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Alex Roman on the making of The Third & The Seventh, ‘From Bits To The Lens’ book

How did you approach the use of sound effects?

I had worked with music before but never with SFX so this was a challenge for me. I remember it as a fascinating experience that allowed me to switch to another field, at least during the time of montage. With respect to the intended effect, I knew clearly from the beginning that I did not want them to have protagonism, nothing that could be aggressive or invasive for the spectator. Rather a deaf whisper but with presence, a “real” connection between the spectator and the synthetic world.

There’s quite a bit of play in the way the short was edited. What interesting things did you find during editing?

Editing was harder than the initial plan. It’s true that I allowed myself some space for creative experimentation, but in general everything was studied and pre-designed from the beginning. So most of the process (with some exceptions) was quite linear. The difficulty arised at the time of the final cut. You have all the ingredients in front of you, like pieces of the puzzle, and you know (believe) that the order is clear, but this is only proved true when you actually reach the point of trying to finish the piece.

There were full sequences that thanks to careful initial design could be dealt with quickly, and in one morning you could have 3 minutes of footage perfectly in place. There were other parts, however, that there was just no way to make them fit. Be it for the content, global rhythm or tones and color. There were segments of the timeline that turned out to be quite difficult to handle, and these made me open 3dsmax again and start building, animating, lighting and composing a scene from scratch in order to insert those two or three seconds that were necessary for the puzzle to make sense.

Why did you decide to also take care of creating the music for the film?

This was an essential part of the process. I had this thing clear in my mind before starting the short: the music (which I believe plays a crucial part in general, and even more so in a piece of this kind) should be 100% adaptable to the montage and rhythm that I had initially conceived. Internally, I had already divided the visual content and timeline of the short into different phases that were clearly distinct, so no pre-existing musical score was going to fit my needs. The scoring process needed to be very flexible in order to adapt the music to the film.

On the other hand, by that time I was investigating the advances that were taking place in music and sequencing software. It really called my attention and for me it was a way of furthering my skills in another kind of field, one which allowed me to oxygen my head and step away from CGI for a while. I enjoyed the process a lot and I have the intention of orchestrating and sequencing another musical score in the future if I have the chance.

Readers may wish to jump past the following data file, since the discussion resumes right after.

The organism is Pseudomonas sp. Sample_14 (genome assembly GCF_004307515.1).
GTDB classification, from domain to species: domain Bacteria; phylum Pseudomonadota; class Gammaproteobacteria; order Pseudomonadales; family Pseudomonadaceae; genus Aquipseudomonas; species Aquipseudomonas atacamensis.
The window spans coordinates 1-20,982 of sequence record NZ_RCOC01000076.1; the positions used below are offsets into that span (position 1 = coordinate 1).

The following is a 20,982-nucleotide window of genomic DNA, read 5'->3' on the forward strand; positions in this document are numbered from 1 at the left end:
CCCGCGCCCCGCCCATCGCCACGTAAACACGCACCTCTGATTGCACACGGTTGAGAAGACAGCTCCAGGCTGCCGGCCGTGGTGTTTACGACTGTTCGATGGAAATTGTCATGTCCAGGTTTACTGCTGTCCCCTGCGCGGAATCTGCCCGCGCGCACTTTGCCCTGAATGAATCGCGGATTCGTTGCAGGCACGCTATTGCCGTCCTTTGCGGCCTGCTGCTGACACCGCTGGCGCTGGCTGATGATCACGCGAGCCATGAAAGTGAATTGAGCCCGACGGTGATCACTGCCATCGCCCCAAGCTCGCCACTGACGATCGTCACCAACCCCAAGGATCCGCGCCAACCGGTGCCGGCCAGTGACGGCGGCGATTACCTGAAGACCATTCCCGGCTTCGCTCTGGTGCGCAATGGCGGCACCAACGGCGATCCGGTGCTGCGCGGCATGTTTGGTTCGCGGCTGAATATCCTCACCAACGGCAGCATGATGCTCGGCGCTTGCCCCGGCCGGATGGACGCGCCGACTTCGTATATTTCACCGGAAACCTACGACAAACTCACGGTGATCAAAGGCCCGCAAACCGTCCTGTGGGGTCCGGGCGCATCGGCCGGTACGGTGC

Nyman’s piece (which I found after much searching) had the peculiarity of having repetitive patterns that were perfect for loose re-interpretation, this allowed me for much liberty in regards to chromaticism and variety of moments and instruments. I got the music sheet, transcribed it into the sequencer’s language, adapted the time and phases to my needs and started assigning instruments to the notes. I remember it as one of the best moments from TT&TS’s creation process.

Coming from traditional art and painting, from the use of organic materials, how would you compare the creative process of working with 3D on a PC vs. other kinds of artistic creation? Which are the pros and cons? (besides the “undo” button)

Haha..! Yes, the undo button has been the father of a whole generation and I think it’s being missed more and more in the real world and our daily duties. Jokes aside, I think traditional techniques have things that digital ones lack. Probably every artist that has experienced traditional painting will tell you the same: there’s a very special beauty in the fact of getting your hands dirty, the analogical process, the colors… It’s a completely different experience, one that has no comparison.

Digital art, however, offers another world, one that is extremely wide and full of possibilities. Such as the ability of creating locations that are completely hyper-realistic, in which one can “film” with the look, and above all with the precise light, that the artist seeks. All this without the need or difficulties associated with filming in the real world. Though it’s true that the amount of human effort needed is much higher if your goal is photorealism, as was my case.

I see painting and traditional arts as a way of pleasure and escape from day to day tasks (something like a relaxing hobby, so to speak) and not as a tool at the time of approaching a real job in a real production environment.


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  • Midge Sinnaeve

    Can’t wait for the book, looks great!

  • Josh Pabst

    Amazing work – I remember seeing it on Vimeo a number of years ago. Always fun to get a behind the scenes glimpse.